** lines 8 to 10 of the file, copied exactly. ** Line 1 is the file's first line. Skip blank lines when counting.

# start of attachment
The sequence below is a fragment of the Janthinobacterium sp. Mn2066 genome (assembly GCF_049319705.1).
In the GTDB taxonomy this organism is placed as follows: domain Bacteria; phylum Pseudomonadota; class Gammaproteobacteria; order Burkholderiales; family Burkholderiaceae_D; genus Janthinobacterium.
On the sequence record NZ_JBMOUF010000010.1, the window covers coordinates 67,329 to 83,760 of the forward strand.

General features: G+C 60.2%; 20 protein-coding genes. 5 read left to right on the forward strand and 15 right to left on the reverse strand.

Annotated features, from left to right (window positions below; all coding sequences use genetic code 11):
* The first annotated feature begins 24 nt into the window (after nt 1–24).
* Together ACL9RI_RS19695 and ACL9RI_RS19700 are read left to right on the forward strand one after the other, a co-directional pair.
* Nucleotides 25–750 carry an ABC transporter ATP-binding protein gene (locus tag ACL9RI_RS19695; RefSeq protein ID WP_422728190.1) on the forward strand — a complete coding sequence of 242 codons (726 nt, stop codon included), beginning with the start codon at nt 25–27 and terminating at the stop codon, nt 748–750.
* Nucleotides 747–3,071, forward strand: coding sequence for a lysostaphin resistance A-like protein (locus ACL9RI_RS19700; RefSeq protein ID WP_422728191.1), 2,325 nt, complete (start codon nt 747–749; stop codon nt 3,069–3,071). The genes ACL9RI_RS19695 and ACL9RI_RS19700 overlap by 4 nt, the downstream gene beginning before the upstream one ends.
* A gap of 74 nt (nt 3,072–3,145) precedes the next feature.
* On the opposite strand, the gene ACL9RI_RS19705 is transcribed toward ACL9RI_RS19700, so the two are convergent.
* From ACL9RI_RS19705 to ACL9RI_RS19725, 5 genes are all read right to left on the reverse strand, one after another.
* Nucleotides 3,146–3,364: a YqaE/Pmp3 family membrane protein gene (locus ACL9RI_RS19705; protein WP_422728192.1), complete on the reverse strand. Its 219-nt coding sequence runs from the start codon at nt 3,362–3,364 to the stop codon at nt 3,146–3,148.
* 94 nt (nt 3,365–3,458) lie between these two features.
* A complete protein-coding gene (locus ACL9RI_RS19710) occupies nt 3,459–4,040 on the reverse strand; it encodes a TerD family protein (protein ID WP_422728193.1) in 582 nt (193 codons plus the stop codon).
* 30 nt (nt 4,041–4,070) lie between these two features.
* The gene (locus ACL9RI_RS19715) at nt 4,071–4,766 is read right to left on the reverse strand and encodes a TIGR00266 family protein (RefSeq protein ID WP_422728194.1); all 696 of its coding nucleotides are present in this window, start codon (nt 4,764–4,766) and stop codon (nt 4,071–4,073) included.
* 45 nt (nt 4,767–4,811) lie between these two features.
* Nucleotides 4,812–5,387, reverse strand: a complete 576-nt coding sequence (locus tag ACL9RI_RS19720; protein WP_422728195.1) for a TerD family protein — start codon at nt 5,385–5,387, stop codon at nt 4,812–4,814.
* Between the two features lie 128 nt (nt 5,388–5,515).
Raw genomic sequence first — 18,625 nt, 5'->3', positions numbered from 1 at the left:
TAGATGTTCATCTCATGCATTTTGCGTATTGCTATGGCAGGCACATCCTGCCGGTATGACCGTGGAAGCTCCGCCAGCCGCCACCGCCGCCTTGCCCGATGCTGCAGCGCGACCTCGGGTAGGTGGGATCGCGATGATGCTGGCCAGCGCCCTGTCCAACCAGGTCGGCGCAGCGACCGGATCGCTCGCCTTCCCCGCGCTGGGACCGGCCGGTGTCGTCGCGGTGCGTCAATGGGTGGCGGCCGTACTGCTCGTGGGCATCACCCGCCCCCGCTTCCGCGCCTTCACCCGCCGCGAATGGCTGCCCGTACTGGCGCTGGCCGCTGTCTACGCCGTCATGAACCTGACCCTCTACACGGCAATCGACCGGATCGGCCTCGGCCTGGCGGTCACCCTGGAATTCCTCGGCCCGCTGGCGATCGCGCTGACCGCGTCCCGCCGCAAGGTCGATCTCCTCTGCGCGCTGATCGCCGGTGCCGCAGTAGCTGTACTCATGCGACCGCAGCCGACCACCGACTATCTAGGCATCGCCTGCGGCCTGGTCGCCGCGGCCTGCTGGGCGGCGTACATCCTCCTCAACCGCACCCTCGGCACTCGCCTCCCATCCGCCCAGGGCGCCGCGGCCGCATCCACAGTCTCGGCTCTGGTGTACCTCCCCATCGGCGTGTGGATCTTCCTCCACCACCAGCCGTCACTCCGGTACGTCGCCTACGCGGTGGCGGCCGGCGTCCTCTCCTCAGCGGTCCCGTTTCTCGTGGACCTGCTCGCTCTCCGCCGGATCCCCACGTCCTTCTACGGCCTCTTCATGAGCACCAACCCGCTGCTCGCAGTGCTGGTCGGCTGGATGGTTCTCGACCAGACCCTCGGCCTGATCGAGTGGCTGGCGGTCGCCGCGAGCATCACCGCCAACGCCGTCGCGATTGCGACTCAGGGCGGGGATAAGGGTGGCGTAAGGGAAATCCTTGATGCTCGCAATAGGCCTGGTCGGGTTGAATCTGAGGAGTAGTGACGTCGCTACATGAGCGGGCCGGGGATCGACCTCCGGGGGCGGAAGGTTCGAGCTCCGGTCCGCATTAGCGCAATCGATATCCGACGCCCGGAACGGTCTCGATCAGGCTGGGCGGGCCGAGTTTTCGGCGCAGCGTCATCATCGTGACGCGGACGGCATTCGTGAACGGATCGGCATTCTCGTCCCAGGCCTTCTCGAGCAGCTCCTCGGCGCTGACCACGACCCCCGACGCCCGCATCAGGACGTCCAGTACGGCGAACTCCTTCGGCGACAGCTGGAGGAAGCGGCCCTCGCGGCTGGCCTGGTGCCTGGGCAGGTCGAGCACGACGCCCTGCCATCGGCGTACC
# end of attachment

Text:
* Nucleotides 25–750 carry an ABC transporter ATP-binding protein gene (locus tag ACL9RI_RS19695; RefSeq protein ID WP_422728190.1) on the forward strand — a complete coding sequence of 242 codons (726 nt, stop codon included), beginning with the start codon at nt 25–27 and terminating at the stop codon, nt 748–750.
* Nucleotides 747–3,071, forward strand: coding sequence for a lysostaphin resistance A-like protein (locus ACL9RI_RS19700; RefSeq protein ID WP_422728191.1), 2,325 nt, complete (start codon nt 747–749; stop codon nt 3,069–3,071). The genes ACL9RI_RS19695 and ACL9RI_RS19700 overlap by 4 nt, the downstream gene beginning before the upstream one ends.
* A gap of 74 nt (nt 3,072–3,145) precedes the next feature.